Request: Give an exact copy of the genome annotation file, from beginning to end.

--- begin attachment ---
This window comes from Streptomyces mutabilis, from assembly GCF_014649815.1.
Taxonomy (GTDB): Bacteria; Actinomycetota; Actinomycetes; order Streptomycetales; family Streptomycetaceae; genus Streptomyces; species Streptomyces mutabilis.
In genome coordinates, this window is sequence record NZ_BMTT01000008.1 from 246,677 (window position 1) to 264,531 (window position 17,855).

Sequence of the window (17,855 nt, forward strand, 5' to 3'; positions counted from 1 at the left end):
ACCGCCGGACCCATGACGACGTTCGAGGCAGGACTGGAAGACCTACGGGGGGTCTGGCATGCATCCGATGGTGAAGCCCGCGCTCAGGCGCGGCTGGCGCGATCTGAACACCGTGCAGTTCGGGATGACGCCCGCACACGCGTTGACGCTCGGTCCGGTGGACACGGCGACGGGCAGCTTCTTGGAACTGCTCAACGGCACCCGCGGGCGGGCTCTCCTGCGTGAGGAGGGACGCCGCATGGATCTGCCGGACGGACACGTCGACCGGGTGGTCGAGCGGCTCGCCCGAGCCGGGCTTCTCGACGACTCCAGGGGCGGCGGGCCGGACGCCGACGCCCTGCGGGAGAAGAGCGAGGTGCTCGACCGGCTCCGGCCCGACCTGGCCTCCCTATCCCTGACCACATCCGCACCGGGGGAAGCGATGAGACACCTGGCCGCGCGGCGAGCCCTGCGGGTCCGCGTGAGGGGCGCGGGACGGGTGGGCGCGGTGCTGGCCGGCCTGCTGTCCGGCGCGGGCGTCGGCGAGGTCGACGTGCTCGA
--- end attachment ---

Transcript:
This window comes from Streptomyces mutabilis, from assembly GCF_014649815.1.
Taxonomy (GTDB): Bacteria; Actinomycetota; Actinomycetes; order Streptomycetales; family Streptomycetaceae; genus Streptomyces; species Streptomyces mutabilis.
In genome coordinates, this window is sequence record NZ_BMTT01000008.1 from 246,677 (window position 1) to 264,531 (window position 17,855).

Sequence of the window (17,855 nt, forward strand, 5' to 3'; positions counted from 1 at the left end):
ACCGCCGGACCCATGACGACGTTCGAGGCAGGACTGGAAGACCTACGGGGGGTCTGGCATGCATCCGATGGTGAAGCCCGCGCTCAGGCGCGGCTGGCGCGATCTGAACACCGTGCAGTTCGGGATGACGCCCGCACACGCGTTGACGCTCGGTCCGGTGGACACGGCGACGGGCAGCTTCTTGGAACTGCTCAACGGCACCCGCGGGCGGGCTCTCCTGCGTGAGGAGGGACGCCGCATGGATCTGCCGGACGGACACGTCGACCGGGTGGTCGAGCGGCTCGCCCGAGCCGGGCTTCTCGACGACTCCAGGGGCGGCGGGCCGGACGCCGACGCCCTGCGGGAGAAGAGCGAGGTGCTCGACCGGCTCCGGCCCGACCTGGCCTCCCTATCCCTGACCACATCCGCACCGGGGGAAGCGATGAGACACCTGGCCGCGCGGCGAGCCCTGCGGGTCCGCGTGAGGGGCGCGGGACGGGTGGGCGCGGTGCTGGCCGGCCTGCTGTCCGGCGCGGGCGTCGGCGAGGTCGACGTGCTCGA